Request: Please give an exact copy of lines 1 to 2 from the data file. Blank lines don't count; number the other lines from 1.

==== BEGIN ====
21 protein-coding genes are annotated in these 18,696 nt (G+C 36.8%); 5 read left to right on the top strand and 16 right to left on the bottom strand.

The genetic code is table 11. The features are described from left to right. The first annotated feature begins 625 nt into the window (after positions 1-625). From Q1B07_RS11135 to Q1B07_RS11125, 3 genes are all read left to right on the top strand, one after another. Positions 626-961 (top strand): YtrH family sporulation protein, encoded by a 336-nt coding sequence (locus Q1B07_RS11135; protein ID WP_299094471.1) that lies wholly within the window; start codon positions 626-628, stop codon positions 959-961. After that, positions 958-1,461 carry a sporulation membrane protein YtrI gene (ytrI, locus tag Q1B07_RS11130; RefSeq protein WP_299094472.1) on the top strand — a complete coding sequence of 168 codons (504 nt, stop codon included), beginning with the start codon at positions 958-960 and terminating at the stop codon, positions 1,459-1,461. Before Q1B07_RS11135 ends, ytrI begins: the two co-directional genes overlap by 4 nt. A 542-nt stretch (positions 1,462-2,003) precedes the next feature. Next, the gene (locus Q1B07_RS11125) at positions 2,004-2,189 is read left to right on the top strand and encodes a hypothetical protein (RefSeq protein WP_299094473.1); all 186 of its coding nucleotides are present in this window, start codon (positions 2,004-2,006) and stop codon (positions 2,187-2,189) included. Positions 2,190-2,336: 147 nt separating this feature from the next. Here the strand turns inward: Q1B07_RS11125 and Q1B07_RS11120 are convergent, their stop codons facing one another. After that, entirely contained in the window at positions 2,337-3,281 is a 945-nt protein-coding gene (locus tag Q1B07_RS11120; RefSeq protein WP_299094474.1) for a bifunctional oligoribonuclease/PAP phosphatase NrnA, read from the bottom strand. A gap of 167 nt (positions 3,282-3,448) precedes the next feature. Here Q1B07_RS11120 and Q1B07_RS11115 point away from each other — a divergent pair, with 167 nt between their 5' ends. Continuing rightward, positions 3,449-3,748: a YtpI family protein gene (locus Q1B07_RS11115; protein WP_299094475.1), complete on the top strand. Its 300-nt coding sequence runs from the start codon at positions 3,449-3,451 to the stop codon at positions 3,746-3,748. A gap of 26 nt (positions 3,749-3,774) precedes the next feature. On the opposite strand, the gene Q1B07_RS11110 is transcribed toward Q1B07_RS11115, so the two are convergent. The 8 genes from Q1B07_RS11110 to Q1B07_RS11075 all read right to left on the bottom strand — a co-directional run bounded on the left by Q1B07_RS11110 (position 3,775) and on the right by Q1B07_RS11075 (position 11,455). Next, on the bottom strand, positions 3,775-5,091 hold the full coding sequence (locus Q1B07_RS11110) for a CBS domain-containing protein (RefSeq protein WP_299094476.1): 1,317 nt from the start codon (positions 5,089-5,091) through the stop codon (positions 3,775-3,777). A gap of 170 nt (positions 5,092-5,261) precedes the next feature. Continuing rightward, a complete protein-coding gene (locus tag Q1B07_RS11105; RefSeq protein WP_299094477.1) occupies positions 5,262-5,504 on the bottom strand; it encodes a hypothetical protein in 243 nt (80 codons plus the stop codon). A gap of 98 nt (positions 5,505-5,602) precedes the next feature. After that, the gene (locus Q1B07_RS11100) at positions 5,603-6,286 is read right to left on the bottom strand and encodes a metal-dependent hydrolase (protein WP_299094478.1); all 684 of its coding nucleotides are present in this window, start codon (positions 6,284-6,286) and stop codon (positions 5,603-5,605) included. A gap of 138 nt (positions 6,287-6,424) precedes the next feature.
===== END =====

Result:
21 protein-coding genes are annotated in these 18,696 nt (G+C 36.8%); 5 read left to right on the top strand and 16 right to left on the bottom strand.

The genetic code is table 11. The features are described from left to right. The first annotated feature begins 625 nt into the window (after positions 1-625). From Q1B07_RS11135 to Q1B07_RS11125, 3 genes are all read left to right on the top strand, one after another. Positions 626-961 (top strand): YtrH family sporulation protein, encoded by a 336-nt coding sequence (locus Q1B07_RS11135; protein ID WP_299094471.1) that lies wholly within the window; start codon positions 626-628, stop codon positions 959-961. After that, positions 958-1,461 carry a sporulation membrane protein YtrI gene (ytrI, locus tag Q1B07_RS11130; RefSeq protein WP_299094472.1) on the top strand — a complete coding sequence of 168 codons (504 nt, stop codon included), beginning with the start codon at positions 958-960 and terminating at the stop codon, positions 1,459-1,461. Before Q1B07_RS11135 ends, ytrI begins: the two co-directional genes overlap by 4 nt. A 542-nt stretch (positions 1,462-2,003) precedes the next feature. Next, the gene (locus Q1B07_RS11125) at positions 2,004-2,189 is read left to right on the top strand and encodes a hypothetical protein (RefSeq protein WP_299094473.1); all 186 of its coding nucleotides are present in this window, start codon (positions 2,004-2,006) and stop codon (positions 2,187-2,189) included. Positions 2,190-2,336: 147 nt separating this feature from the next. Here the strand turns inward: Q1B07_RS11125 and Q1B07_RS11120 are convergent, their stop codons facing one another. After that, entirely contained in the window at positions 2,337-3,281 is a 945-nt protein-coding gene (locus tag Q1B07_RS11120; RefSeq protein WP_299094474.1) for a bifunctional oligoribonuclease/PAP phosphatase NrnA, read from the bottom strand. A gap of 167 nt (positions 3,282-3,448) precedes the next feature. Here Q1B07_RS11120 and Q1B07_RS11115 point away from each other — a divergent pair, with 167 nt between their 5' ends. Continuing rightward, positions 3,449-3,748: a YtpI family protein gene (locus Q1B07_RS11115; protein WP_299094475.1), complete on the top strand. Its 300-nt coding sequence runs from the start codon at positions 3,449-3,451 to the stop codon at positions 3,746-3,748. A gap of 26 nt (positions 3,749-3,774) precedes the next feature. On the opposite strand, the gene Q1B07_RS11110 is transcribed toward Q1B07_RS11115, so the two are convergent. The 8 genes from Q1B07_RS11110 to Q1B07_RS11075 all read right to left on the bottom strand — a co-directional run bounded on the left by Q1B07_RS11110 (position 3,775) and on the right by Q1B07_RS11075 (position 11,455). Next, on the bottom strand, positions 3,775-5,091 hold the full coding sequence (locus Q1B07_RS11110) for a CBS domain-containing protein (RefSeq protein WP_299094476.1): 1,317 nt from the start codon (positions 5,089-5,091) through the stop codon (positions 3,775-3,777). A gap of 170 nt (positions 5,092-5,261) precedes the next feature. Continuing rightward, a complete protein-coding gene (locus tag Q1B07_RS11105; RefSeq protein WP_299094477.1) occupies positions 5,262-5,504 on the bottom strand; it encodes a hypothetical protein in 243 nt (80 codons plus the stop codon). A gap of 98 nt (positions 5,505-5,602) precedes the next feature. After that, the gene (locus Q1B07_RS11100) at positions 5,603-6,286 is read right to left on the bottom strand and encodes a metal-dependent hydrolase (protein WP_299094478.1); all 684 of its coding nucleotides are present in this window, start codon (positions 6,284-6,286) and stop codon (positions 5,603-5,605) included. A gap of 138 nt (positions 6,287-6,424) precedes the next feature.